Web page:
My heart has been stirred, my soul is seeking and I am waiting. . . I want to do something to impact this. To change the destiny of a little girl, before she is forced into this life.

Please join me in prayer for this, these women need to be reached, by the power of our Father, and His reconciliation, hope, and healing need to be offered to these women.

I don't know what our ministry will look like in Costa Rica. But I want to make myself available to show Christ's love to the most marginalized of society.

I have been reading, for the 3rd time a book by David and Beth Grant, Assemblies of God missionaries to India, called Beyond the Soiled Curtain. Below are some of the statements that gripped me.

"it is too easy to relgate girls caught in prostitution to statistics. But it is crucial that every girl be recognized as a daughter-a daughter of God and a sister to every believer. Perhaps then when we see them as members of God's family- we will be more inclined to make the sacrifices necessary to welcome them home."

"But how does one confront the dark and dangerous face of evil called suxual trafficking and see victims. . .changed? The answer is found in God's Word, where it says He works through His people. He gives us strategies, courage, power, ideas and resources to be used for His glory, to reach out to women and girls in need. He desires to rescue and restore them more than we do. He is simply looking for people who are willing to do their part, to raise their hands and say, "Lord, show me what I can do".

That is where I am tonight. . .Lord here I am, with my hands raised. . . asking. . ."Lord, show me what I can do". . .


Monday, August 15, 2011

Survival Skills

"It's totally empty," says an AAA counselor. "There are no points of interest. We don't recommend it." The 287 mile stretch of U.S. 50 running from Ely to Fernley, Nev. passes nine towns, two abandoned mining camps, a few gas pumps and the occasional coyote. "we warn all motorist not to drive there," says the AAA rep, "unless they're confident of their survival skills."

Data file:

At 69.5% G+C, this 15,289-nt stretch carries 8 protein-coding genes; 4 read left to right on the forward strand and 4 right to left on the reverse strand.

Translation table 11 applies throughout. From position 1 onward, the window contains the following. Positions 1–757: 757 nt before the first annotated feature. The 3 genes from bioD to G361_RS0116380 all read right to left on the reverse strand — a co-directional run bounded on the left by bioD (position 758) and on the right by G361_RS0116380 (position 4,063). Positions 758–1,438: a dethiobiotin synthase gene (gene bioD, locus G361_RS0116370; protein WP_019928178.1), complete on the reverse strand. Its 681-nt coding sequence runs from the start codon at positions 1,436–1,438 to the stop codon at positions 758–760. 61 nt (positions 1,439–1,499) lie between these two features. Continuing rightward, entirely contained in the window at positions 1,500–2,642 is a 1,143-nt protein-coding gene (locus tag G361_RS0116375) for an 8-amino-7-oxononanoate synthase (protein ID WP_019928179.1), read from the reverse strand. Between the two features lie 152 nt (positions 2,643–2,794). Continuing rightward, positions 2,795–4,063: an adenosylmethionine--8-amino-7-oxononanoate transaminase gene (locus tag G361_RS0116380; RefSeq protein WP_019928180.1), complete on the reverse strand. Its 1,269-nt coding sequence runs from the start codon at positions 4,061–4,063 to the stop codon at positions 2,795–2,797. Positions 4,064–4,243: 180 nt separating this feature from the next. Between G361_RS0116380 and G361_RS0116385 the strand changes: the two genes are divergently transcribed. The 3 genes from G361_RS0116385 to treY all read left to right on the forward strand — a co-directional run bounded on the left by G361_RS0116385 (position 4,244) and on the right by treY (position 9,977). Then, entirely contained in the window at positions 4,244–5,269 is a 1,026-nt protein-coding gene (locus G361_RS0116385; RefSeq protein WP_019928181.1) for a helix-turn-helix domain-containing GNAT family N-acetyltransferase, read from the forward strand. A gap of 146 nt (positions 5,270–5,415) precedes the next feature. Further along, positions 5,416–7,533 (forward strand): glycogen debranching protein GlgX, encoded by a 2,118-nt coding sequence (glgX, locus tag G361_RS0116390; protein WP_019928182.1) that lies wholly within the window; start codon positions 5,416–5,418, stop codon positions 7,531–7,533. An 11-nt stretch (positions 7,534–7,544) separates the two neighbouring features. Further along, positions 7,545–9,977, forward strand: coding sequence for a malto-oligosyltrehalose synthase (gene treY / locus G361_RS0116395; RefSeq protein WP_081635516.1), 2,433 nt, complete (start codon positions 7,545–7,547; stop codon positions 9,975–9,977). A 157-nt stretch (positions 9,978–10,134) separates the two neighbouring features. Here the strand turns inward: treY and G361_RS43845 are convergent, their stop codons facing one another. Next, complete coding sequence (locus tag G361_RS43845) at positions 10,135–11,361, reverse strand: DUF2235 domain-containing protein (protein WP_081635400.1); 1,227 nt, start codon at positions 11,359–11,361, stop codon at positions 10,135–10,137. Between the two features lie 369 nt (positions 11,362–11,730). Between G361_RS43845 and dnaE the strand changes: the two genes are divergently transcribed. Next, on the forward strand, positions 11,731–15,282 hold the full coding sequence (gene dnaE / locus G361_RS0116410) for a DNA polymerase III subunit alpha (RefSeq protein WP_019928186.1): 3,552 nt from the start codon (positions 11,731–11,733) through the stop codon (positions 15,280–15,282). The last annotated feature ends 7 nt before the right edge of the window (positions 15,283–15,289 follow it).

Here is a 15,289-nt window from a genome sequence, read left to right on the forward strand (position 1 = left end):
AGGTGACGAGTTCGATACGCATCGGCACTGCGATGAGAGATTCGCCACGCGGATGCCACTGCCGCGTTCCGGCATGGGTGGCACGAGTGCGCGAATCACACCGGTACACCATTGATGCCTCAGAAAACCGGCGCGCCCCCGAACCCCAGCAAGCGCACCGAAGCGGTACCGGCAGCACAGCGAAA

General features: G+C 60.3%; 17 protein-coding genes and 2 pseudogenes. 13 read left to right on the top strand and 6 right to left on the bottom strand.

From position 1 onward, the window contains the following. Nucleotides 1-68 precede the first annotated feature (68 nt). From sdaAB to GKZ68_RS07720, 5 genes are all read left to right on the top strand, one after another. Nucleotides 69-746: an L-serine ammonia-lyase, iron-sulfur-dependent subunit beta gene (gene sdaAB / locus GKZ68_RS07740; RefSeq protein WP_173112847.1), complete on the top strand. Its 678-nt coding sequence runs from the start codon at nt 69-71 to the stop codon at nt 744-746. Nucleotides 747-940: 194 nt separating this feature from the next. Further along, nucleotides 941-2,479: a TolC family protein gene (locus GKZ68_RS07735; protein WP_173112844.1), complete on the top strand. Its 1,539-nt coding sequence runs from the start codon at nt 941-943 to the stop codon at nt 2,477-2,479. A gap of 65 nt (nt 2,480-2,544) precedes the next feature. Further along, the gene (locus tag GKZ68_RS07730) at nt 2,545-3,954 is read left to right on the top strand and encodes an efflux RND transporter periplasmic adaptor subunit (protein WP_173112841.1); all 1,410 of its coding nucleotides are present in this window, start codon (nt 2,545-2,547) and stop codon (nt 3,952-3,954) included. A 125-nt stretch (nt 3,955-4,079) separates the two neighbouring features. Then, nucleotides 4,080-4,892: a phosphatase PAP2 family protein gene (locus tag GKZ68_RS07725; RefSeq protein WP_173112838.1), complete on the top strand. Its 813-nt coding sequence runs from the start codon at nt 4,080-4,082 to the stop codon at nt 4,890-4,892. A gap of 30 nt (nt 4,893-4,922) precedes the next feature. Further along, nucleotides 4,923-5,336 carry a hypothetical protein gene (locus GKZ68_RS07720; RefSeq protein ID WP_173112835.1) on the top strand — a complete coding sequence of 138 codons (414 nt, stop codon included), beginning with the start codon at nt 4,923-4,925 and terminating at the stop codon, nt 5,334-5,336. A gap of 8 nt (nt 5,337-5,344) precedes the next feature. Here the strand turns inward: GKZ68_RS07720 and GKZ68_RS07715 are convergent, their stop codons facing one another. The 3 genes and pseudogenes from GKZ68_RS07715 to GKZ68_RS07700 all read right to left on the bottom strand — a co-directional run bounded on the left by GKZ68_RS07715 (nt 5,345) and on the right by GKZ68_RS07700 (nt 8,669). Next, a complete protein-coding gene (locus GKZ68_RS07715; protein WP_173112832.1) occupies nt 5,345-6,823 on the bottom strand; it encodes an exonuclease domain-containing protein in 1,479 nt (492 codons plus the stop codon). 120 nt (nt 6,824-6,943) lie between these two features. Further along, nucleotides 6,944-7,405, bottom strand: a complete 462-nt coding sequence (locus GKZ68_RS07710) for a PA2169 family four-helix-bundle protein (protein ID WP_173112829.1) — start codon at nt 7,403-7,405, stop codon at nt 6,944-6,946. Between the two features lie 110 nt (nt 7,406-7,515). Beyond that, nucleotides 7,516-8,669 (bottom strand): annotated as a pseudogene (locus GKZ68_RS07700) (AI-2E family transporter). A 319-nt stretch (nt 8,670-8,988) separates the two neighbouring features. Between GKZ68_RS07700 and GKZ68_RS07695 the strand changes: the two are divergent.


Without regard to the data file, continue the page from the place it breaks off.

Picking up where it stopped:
a quote from Life Magazine describing Nevada's U. S. 50 as the Lonelist Road in America.

I suppose everyone needs a desert experience, Moses had one and a burning bush appeared, the Israelites wandered there for 40 years, Jesus had one and was tempted by Satan. So I guess it was time for the Cartwright's to have a desert experience.

We were driving across country from South Carolina to California, as part of a bigger journey to Costa Rica. We are relocating there to finish raising our budget. We had a two week trip planned. We stopped along the way to visit some friends, see some National treasures, and to attend General Council in Phoenix Arizona. On our last day of driving, we hoped in the car to make the last 7 hours of driving, and we noticed the car making a really odd sound. If you read the previous blog, you know that we had heard the noise from before, and I asked for prayer. The noise had stopped, and I really believed that God had answered the prayers, and "healed" our car. The noise turned into the car not acting right. This was at 8:00 in the morning. We had already loaded the car, and had checked out of the hotel.